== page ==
A Comprehensive Farm Bill Will Build On Recent Momentum Of The U.S. Agriculture Economy
The U.S. agriculture sector is a key engine of economic growth. Not only does it put food on the table of American families at affordable prices and provide raw material for a range of vital purposes—it also supports millions of jobs and is a key economic driver in many rural communities.
In recent years, the agriculture sector has seen strong growth, with farm income and agriculture exports both reaching historical highs not witnessed in decades.
- After adjusting for inflation, net farm income – at $120 billion for 2013 – now stands at its second-highest level since 1973.
- Farm asset values are expected to rise 7.1 percent in 2013, as farmland values are expected to continue rising; farm equity is expected to increase by 7.6 percent in 2013.
Since the President took office, agriculture exports have had the strongest five-year period of growth in our nation's history, and hit a record level in the last fiscal year:
- In the 2013 fiscal year, exports reached over $140 billion -- exceeding the previous high of $137 in FY2011, and setting a new record.
- The average volume of bulk commodities exported increased by nearly four million tons per year over the past five years.
- U.S. farm exports have supported about one million American jobs.
Between 1948 and 2011, total farm production more than doubled, and U.S. total agricultural output grew at an average annual rate of 1.49 percent over this period. Almost all of this growth in U.S. agricultural output was due to increased productivity growth.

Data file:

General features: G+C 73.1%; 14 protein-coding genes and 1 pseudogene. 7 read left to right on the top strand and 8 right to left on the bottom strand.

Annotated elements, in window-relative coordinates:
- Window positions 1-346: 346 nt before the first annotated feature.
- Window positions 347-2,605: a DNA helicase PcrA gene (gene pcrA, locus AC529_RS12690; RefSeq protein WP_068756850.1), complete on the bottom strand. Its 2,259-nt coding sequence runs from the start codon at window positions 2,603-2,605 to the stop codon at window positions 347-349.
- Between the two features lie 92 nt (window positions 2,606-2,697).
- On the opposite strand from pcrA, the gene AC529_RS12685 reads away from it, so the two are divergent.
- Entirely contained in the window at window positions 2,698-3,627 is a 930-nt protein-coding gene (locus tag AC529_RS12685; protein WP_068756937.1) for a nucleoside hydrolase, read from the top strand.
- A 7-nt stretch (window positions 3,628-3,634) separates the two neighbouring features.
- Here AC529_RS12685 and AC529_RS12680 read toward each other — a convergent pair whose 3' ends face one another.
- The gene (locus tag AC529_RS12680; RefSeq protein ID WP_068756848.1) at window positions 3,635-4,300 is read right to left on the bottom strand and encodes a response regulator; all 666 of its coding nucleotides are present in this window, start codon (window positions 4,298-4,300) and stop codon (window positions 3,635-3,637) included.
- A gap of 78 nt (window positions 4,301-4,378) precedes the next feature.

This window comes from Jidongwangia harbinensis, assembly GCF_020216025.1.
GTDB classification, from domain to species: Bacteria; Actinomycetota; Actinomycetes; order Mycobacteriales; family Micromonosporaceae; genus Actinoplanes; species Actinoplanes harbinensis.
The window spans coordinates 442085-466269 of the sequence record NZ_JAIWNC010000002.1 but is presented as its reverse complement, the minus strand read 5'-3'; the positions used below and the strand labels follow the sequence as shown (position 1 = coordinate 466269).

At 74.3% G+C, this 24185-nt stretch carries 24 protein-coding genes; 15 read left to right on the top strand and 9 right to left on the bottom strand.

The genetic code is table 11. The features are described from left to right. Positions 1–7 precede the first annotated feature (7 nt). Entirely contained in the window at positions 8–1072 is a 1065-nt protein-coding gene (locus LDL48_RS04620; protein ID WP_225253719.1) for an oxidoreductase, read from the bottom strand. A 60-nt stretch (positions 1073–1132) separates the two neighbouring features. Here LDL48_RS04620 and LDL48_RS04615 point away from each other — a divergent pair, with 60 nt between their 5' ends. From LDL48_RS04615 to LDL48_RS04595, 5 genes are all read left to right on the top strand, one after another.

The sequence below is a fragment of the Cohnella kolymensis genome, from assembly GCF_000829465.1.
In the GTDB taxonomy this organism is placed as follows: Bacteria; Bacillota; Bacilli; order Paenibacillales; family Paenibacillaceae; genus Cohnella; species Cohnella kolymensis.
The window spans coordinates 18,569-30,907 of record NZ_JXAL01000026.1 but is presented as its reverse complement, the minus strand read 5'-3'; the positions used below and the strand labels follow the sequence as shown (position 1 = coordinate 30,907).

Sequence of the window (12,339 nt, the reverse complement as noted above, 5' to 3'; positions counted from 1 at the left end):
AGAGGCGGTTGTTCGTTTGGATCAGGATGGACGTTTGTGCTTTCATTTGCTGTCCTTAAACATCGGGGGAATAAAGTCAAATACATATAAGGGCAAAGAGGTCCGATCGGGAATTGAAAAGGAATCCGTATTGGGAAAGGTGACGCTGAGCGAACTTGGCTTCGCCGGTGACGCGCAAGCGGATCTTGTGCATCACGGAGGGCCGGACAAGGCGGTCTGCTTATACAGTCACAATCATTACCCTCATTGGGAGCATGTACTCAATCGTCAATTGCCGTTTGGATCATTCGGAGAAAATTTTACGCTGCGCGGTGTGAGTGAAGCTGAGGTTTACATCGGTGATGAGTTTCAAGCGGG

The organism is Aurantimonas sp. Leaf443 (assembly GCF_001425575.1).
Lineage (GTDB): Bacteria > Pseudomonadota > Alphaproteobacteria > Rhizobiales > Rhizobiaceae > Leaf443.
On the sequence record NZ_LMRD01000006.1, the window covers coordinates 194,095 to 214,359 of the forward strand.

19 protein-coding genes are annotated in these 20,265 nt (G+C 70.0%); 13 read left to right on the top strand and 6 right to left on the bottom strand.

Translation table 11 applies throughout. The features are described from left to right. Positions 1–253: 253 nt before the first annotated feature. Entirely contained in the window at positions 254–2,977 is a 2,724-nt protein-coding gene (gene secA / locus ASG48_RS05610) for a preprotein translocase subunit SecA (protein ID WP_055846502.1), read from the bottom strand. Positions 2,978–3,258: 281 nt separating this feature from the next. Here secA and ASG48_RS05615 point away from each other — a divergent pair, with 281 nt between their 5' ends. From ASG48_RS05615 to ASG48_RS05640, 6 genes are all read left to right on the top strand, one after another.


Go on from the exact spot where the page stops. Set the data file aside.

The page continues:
The Farm Bill offers an opportunity to build on this progress, providing long-term certainty about the next five years of U.S. farm policy for America's farmers, ranchers and producers.
A Comprehensive Farm Bill Will Invest In Rural Development
The Farm Bill authorizes and directs the work of USDA-Rural Development, with a mission of improving the quality of life in rural America by financing long-term investments in the future of rural communities through loans, loan guarantees, grants, and technical assistance.
While there is a vibrant agricultural economy today, rural America continues to face a number of unique challenges:
- Eighty-five percent of persistent poverty counties in America—counties where poverty has been high for at least 30 years—are in rural areas.
- Additionally, rural America faces a growing demographic challenge due, in part, to lowering birth rates and an aging population: between 2010 and 2012, rural areas experienced the first recorded period of population loss.